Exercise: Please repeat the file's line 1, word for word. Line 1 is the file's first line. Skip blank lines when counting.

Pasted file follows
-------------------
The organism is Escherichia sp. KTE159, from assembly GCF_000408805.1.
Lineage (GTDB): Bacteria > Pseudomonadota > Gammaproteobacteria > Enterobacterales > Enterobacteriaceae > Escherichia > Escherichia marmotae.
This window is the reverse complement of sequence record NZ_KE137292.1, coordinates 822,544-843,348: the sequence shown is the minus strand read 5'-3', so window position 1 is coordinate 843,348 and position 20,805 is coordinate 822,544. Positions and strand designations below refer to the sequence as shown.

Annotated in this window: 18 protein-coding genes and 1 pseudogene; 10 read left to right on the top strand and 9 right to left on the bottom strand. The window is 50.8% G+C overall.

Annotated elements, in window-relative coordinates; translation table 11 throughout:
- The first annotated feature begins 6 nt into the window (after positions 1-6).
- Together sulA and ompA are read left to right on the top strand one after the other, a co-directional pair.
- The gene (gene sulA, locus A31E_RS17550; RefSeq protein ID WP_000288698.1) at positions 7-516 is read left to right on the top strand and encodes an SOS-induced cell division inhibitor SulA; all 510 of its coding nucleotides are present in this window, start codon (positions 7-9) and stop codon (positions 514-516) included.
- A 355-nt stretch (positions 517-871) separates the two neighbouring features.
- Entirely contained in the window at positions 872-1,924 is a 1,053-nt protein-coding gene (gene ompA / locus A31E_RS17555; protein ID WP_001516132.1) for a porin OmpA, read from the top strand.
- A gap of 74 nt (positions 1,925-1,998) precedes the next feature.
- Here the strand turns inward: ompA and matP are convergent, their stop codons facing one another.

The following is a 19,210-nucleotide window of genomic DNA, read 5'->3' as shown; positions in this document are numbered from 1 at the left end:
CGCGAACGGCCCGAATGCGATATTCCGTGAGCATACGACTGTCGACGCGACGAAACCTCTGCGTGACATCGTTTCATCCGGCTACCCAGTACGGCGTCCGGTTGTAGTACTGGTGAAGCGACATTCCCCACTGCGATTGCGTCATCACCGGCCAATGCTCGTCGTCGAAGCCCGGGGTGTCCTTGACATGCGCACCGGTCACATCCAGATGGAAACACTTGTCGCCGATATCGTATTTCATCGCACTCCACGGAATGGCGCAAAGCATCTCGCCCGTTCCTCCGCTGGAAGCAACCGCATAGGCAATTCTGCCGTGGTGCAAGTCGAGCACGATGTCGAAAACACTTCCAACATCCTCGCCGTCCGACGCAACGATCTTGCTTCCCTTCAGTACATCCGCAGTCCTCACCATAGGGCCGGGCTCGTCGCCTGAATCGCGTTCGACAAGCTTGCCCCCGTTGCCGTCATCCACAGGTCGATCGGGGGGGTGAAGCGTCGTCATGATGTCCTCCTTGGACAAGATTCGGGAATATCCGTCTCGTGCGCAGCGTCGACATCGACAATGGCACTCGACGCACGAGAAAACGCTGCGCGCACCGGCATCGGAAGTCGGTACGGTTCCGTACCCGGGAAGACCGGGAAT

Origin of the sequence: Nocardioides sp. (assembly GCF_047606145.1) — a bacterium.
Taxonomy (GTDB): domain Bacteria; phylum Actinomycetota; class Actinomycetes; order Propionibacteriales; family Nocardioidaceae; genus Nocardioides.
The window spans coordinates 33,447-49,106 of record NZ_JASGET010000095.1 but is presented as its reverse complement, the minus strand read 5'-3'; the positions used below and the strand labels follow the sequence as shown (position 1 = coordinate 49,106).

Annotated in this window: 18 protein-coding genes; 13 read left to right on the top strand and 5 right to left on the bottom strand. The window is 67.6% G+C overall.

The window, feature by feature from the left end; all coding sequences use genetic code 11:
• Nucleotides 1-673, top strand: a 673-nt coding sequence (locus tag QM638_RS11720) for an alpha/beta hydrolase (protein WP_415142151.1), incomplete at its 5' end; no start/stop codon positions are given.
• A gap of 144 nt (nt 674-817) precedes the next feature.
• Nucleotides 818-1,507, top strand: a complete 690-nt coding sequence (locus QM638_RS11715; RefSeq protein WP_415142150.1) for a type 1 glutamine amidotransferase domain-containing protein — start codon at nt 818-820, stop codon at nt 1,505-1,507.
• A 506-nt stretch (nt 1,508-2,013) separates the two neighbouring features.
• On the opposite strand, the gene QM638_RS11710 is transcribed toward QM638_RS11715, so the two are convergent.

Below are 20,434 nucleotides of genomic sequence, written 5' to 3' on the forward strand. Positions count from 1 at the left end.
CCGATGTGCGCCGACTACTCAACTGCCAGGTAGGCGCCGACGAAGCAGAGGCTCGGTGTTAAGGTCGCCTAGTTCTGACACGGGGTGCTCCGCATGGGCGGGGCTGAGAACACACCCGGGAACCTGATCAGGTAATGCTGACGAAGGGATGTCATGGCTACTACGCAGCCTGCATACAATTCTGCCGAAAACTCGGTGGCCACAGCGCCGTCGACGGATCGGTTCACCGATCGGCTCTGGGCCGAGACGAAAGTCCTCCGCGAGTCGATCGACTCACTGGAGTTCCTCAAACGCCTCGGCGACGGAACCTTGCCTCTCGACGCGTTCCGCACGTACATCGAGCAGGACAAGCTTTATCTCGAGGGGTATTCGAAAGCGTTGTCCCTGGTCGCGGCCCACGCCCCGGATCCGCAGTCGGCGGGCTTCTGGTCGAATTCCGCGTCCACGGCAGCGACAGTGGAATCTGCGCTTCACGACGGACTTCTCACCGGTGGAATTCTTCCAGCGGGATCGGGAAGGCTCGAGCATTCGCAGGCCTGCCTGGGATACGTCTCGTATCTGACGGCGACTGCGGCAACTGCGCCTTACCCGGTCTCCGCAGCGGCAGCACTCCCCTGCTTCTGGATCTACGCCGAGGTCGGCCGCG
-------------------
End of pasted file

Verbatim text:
The organism is Escherichia sp. KTE159, from assembly GCF_000408805.1.